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Bushel Wallet facilitates digital payments between farmers and agribusiness partners. Image credit: Bushel

Agtech company Bushel finds ‘aggressive adoption of technology by younger farmers’ in latest report

February 29, 2024

Despite concerns around high costs, there is “aggressive adoption” of farm technologies by the younger farming generations, says the 2024 edition of Bushel’s State of the Farm report.

Bushel‘s annual report surveys specialty and row-crop farmers in the US on farming practices, grain marketing strategies, and technology usage and perceptions.

“Our report shows they have aggressive growth plans,” Bushel product marketer Julie Christensen says of the younger (ages 18-60 generation of farmers). “It could be easy to overlook these segments – and their preferences and behaviors – but they may represent a much larger share of the market in 10-plus years.”

For example, 50% of young and high-growth farmers are “likely” or “very likely” to submit offers and/or sell grain digitally via apps or websites.

They are also most likely to use sustainable farming practices such as cover cropping, and are also more likely to participate in carbon credit programs. The report found that 50% of the 18-40 age group reported participating in some kind of payment-based carbon program.

The Bushel mobile app. Image credit: Bushel

Farming through the ages

The most recent USDA Census of Agriculture notes that the average age of the American farmer is 58 years. Concerns about aging farmers and a lack of interest from younger generations have made headlines for years as land and labor costs continue rising and farmers find it increasingly difficult to make a living.

However, the USDA notes that while the average age of the farmer rose 0.6% in its most recent data, this is “a smaller increase than average age increases between prior censuses.”

Simultaneously, there’s been an increase in the number of beginning farmers of 11% since 2017; average age of beginning farmers is 47.1 years. Farm producers under the age of 35 comprise 9% of all producers in the US.

Bushel co-founder & CEO Jake Joraanstad. Image credit: Bushel

High costs still a barrier to tech adoption

The USDA data also found that farms with internet access continued to rise from 75% in 2017 to 79% in 2022. As Bushel cofounder and CEO Jake Joraanstad said in a recent interview with AgFunderNews, the issue of rural connectivity has been “largely solved;” the new challenge is increasing adoption of digital tools amongst farmers.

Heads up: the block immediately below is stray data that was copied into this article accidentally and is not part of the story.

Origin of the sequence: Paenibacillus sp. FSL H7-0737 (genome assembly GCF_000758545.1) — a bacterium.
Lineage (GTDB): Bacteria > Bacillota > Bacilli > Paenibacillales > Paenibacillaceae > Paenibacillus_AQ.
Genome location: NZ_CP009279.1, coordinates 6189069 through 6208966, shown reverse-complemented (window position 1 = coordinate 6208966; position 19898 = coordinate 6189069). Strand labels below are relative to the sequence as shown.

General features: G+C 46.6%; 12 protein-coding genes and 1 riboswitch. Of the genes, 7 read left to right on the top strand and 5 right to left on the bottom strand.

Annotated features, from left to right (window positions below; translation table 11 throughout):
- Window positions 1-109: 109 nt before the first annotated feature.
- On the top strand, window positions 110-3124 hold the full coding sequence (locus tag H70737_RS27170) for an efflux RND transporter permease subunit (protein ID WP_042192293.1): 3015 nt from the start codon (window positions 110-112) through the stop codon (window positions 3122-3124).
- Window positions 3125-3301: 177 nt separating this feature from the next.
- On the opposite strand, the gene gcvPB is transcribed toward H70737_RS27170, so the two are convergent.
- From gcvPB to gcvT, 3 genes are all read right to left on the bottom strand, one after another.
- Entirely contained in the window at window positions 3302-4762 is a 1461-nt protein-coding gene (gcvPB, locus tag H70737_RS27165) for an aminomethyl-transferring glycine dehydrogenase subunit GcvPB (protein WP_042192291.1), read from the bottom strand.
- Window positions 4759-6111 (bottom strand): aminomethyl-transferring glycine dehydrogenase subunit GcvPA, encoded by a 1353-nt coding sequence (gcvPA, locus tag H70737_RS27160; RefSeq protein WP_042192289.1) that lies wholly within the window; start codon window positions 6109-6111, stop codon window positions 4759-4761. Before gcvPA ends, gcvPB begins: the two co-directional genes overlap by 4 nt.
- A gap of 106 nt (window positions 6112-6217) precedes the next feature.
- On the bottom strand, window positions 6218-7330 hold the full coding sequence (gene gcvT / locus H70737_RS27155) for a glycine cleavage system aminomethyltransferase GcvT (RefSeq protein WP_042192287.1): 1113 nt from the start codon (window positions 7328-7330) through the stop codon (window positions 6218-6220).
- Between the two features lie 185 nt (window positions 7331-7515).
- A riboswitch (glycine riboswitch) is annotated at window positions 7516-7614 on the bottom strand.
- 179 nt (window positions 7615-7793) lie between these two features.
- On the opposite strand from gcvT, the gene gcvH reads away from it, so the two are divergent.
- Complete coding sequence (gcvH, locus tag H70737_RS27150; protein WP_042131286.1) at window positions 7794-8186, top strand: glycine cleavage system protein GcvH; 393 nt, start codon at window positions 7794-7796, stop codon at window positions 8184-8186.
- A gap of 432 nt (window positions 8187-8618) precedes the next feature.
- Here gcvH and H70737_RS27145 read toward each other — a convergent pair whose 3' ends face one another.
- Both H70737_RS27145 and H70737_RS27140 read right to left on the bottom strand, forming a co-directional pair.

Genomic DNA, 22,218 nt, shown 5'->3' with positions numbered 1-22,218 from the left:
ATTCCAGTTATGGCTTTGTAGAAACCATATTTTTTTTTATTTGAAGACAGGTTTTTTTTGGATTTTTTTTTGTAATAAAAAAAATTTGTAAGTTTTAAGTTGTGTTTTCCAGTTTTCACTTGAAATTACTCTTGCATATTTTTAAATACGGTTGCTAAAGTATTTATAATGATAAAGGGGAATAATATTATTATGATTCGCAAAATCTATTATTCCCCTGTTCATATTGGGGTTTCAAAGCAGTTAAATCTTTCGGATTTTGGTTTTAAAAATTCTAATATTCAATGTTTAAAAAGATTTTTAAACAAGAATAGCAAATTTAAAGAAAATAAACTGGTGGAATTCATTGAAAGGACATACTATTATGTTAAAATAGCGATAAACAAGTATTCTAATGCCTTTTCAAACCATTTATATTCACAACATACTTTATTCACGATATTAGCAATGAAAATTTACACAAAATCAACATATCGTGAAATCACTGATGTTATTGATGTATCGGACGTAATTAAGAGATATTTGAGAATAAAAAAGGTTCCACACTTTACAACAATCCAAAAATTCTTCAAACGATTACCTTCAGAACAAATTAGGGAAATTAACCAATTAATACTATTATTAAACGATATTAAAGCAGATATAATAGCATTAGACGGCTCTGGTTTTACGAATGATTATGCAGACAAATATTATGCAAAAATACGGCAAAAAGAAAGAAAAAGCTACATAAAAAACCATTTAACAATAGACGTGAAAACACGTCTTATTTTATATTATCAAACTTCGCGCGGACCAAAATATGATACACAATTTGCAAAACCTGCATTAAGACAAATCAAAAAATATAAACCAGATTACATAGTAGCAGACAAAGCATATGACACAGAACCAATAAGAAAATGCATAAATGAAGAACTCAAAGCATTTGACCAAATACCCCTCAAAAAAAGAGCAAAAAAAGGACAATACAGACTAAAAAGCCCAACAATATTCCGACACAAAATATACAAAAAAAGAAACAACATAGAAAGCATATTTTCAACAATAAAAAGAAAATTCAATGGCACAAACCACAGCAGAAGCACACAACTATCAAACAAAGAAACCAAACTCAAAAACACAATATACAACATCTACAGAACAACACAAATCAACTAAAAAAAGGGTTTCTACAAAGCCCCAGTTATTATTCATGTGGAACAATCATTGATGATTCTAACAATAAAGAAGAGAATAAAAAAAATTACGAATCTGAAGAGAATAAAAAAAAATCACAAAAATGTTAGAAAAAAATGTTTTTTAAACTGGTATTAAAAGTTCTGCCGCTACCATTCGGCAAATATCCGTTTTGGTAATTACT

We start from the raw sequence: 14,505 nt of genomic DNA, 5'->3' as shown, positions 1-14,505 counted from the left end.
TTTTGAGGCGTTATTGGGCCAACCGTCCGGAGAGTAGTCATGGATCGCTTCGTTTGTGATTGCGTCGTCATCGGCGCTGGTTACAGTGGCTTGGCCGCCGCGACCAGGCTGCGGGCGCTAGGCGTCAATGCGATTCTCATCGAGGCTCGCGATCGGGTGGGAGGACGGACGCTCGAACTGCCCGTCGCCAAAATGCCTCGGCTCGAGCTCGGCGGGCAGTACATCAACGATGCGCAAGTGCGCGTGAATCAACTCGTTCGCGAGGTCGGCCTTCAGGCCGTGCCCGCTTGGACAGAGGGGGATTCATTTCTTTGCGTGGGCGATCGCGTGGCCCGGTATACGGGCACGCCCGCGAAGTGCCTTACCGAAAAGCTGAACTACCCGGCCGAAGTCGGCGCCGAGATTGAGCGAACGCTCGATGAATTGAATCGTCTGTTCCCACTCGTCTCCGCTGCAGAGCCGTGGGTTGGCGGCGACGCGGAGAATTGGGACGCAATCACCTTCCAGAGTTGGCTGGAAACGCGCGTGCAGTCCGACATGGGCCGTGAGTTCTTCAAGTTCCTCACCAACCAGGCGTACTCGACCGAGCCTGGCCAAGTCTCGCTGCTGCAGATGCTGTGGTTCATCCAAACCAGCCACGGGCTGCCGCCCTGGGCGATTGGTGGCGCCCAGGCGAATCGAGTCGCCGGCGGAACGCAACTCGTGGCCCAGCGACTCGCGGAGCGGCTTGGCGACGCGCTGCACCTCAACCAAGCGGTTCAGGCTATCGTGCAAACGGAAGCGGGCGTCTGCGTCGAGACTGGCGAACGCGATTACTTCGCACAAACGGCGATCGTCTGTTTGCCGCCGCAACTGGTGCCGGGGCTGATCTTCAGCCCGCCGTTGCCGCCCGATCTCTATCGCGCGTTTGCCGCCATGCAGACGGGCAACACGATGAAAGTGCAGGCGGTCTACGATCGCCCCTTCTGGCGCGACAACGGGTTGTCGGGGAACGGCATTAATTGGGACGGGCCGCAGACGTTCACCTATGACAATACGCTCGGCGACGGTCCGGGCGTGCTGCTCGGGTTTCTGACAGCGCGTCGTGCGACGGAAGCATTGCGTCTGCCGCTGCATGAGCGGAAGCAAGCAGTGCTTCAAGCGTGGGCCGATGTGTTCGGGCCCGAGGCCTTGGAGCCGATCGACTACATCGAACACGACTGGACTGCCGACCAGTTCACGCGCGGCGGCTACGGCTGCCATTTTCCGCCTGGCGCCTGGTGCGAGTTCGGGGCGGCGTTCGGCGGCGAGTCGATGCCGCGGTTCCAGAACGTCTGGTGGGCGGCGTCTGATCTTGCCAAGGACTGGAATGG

Bushel’s latest State of the Farm report sticks mainly to agricultural software platforms and apps when discussing technology — not surprising since Bushel itself offers a platform in this sector.

Farm management software as a whole has grown over the last decade, but, as we noted last year in AgFunder’s annual Global AgrifoodTech Investment report, questions remain about the overall quality of the tools on offer. [Disclosure: AgFunderNews’ parent company is AgFunder.] Too frequently, farm management tools run the risks of being what Joraanstad calls “solutions in search of problems.”

Just over 30% of respondents to Bushel’s survey said they use a farm management app or software, while apps for weather and accounting were more popular.

Top reasons for not adopting these tools were “unclear benefits” of the technology and high costs. Nearly 40% of large farms (2,000-plus acres) said unclear benefits were the biggest barrier; farms with fewer than 500 acres cited high costs as their biggest barrier.

Convenience is a related factor, and a major driver of adoption, with 55% of respondents citing it as their top motivator for using software and apps for the farm.

The report defines convenience in this context as, “easier/faster to accomplish tasks or manage the business,” and adds that, “it could be hard to find value if the technology makes life more difficult.”

As Joraanstad noted in his interview, “If you don’t have a tool that the farmer is using on their phone, you’re probably not reaching the farmer. They’ve got smartphones and iPads, and the tractors are really well connected.”

“The former bar for user experience was really, really, really low,” he continued. “If we wonder why nobody used tools back then well, go look at them. Today, there’s the expectation to make [these tools] almost consumer-like in terms of ease of use.”

Bushel’s report leaves readers with a question to ponder regarding the barriers to broader tech adoption among farmers, particularly when it comes to the younger generation and general affordability, suggesting this could be an “opportunity for agribusinesses to create value and loyalty among a key demographic.”

“How will agribusinesses position themselves to build and grow relationships, beginning today?” asks Christensen. “Technology may be an important factor.”


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